I was half-asleep when I answered the phone. The simple greeting that came out of the receiver has the same miraculous effect as Aladdin’s cloth.
‘What’s new in the past three years?’
Those three years in Mimizan flashed before my eyes in the form of ludicrous journeys, speeded up as in a slapstick comedy. From the house to Notre-Dame school. From Notre-Dame school to the Plageco supermarket via Bar de la Marine. From Plageco to the house.
I sat on the edge of my bed.
‘Nothing. What about you?’
‘Masses of things. We must meet.’
‘I know. The university job.’
‘Don’t be stupid. I’ve got some real news’
‘Why tell me?’
Michel gave a burst of laughter. ‘Because you’re the only Pickwickian!’
I was beginning to feel a tingling in my extremities, signaling the end of a long, very long, stiffening. It might have been a pleasant sensation but it had taken me years to put to sleep the part of me that was now awakening. I did not want to go back there again.
And this is when the healthy rivalry turns unhealthy. Time goes by and there is an elaborate set-up that plays out at a Dickens museum full of wax characters from his novels. The people attending the gala are dressed as Dickens characters as well to add to the surreal unfolding of the denouement. At this point, François has fallen on hard times—with no job and Michel having manipulated his wife away from him—he shows up at the gala that is celebrating the release of Michel’s book about the solution to The Mystery of Edwin Drood. A macabre scene unfolds between Michel and François, uncovering an elaborate vengeance that ends with a murder. And it is a surprise to the reader who has diligently followed every narrator, invested himself in the conceit of the book.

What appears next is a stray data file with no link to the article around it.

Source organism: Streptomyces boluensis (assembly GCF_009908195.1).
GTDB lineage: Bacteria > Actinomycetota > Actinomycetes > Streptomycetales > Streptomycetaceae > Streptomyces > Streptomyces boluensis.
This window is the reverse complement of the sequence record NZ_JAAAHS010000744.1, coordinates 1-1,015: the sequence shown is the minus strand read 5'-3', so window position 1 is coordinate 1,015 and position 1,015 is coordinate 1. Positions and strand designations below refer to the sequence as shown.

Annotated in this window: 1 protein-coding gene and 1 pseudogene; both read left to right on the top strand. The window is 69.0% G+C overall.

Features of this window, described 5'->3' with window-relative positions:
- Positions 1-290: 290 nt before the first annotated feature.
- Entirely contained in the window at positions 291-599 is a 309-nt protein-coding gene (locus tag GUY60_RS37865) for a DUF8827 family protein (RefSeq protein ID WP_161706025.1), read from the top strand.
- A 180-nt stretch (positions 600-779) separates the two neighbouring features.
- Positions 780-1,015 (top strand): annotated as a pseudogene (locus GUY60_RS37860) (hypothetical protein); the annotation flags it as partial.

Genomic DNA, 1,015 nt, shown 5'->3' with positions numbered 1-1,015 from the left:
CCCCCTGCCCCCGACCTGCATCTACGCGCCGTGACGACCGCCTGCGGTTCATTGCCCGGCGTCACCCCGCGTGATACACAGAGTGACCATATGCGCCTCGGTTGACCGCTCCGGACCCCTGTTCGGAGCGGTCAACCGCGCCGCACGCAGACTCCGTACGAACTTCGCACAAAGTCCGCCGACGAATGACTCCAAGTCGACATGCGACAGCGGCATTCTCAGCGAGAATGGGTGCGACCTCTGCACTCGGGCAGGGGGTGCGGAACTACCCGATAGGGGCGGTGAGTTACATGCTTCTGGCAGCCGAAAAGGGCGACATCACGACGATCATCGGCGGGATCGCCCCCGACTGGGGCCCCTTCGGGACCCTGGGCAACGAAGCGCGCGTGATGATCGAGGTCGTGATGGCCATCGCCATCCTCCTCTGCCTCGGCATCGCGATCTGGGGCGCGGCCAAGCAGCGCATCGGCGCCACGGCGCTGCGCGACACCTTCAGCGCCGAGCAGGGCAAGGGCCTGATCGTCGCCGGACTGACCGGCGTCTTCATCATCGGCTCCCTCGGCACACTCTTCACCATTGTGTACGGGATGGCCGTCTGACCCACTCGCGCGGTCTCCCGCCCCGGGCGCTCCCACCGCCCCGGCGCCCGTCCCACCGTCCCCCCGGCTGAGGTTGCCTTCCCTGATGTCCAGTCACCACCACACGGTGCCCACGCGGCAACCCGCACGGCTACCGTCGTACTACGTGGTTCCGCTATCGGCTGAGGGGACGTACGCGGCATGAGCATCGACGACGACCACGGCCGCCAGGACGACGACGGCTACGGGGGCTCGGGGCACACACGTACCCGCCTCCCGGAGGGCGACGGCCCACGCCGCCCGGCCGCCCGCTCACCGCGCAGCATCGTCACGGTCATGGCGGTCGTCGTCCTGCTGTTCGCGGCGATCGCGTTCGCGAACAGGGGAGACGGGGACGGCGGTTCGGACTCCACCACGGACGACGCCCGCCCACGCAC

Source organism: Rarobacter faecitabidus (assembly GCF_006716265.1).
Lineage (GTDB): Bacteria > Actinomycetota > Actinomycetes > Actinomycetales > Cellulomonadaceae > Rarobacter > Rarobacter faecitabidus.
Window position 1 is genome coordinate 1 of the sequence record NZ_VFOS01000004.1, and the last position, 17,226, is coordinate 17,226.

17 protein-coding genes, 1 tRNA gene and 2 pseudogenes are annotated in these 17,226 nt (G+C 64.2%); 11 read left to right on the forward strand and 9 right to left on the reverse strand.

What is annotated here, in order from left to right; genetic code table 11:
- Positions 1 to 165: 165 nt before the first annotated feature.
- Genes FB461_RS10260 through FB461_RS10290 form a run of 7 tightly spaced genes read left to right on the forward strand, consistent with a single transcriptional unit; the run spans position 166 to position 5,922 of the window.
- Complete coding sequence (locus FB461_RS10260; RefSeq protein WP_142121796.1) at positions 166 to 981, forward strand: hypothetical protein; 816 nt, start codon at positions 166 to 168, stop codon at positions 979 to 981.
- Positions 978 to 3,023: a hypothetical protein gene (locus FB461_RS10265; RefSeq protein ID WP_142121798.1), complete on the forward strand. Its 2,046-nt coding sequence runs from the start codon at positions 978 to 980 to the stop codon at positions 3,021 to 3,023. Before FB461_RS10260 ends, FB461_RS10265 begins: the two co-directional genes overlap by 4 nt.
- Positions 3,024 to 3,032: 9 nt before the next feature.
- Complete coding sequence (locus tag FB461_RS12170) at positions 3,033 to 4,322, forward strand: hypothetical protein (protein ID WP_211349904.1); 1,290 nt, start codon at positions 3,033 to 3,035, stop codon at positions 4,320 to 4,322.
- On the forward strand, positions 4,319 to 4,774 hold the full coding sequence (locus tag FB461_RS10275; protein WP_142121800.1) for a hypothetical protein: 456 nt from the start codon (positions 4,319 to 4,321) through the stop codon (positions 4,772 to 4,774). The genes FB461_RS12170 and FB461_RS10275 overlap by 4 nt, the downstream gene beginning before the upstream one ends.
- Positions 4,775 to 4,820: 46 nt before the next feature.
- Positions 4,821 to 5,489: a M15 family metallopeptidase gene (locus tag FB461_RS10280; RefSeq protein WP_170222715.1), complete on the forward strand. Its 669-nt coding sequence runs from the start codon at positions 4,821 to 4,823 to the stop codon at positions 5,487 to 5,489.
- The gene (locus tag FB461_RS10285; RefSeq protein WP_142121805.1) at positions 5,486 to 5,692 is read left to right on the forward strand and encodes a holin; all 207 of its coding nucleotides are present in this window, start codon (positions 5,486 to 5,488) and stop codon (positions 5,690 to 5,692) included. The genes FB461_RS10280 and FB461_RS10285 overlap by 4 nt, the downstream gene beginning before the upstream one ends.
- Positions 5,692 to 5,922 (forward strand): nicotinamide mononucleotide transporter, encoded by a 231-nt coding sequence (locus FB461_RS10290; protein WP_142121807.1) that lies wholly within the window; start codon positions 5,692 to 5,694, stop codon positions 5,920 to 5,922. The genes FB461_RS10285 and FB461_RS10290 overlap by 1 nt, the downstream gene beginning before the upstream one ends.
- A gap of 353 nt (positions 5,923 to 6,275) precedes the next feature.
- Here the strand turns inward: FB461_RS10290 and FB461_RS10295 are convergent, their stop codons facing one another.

Mr Dick and The Tenth Book may seem a bit light at the start, with appearances from literary figures ranging from George Sand to Wilkie Collins, but François’s joyless narrative provides a sobering contrast that evolves into intricate work of fiction. Ohl has mastered a blend of parody and vengeance that few writers can do. Except, of course, for Dickens.
Order from Harvard Book Store
“The small stone plaza was floating in the midday heat. The Christ of Elqui, kneeling on the ground, his gaze thrown back on high, the part in his hair dark under the Atacaman sun—he felt himself falling into an ecstasy.. . .
This slender, uncanny volume—the second, best-selling collection of stories by Russian author Ludmilla Petrushevskaya to appear in the U.S.—has already received considerable, well-deserved praise from many critics and high profile publications. Its seventeen short tales, averaging ten pages each, are. . .
The Urdu word basti refers to any space, intimate to worldly, and is often translated as “common place” or “a gathering place.” This book by Intizar Husain, who is widely regarded as one of the most important living Pakistani writers,. . .
The Whispering Muse, one of three books by Icelandic writer Sjón just published in North America, is nothing if not inventive. Stories within stories, shifting narration, leaps in time, and characters who transform from men to birds and back again—you’ve. . .
Luis Negrón’s debut collection Mundo Cruel is a journey through Puerto Rico’s gay world. Published in 2010, the book is already in its fifth Spanish edition. Here in the U.S., the collection has been published by Seven Stories Press and. . .
To have watched from one of your patios
the ancient stars
from the bank of shadow to have watched
the scattered lights
my ignorance has learned no names for
nor their places in constellations
to have heard the ring of. . .
When Icelandic author Andri Snær Magnason first published LoveStar, his darkly comic parable of corporate power and media influence run amok, the world was in a very different place. (This was back before both Facebook and Twitter, if you can. . .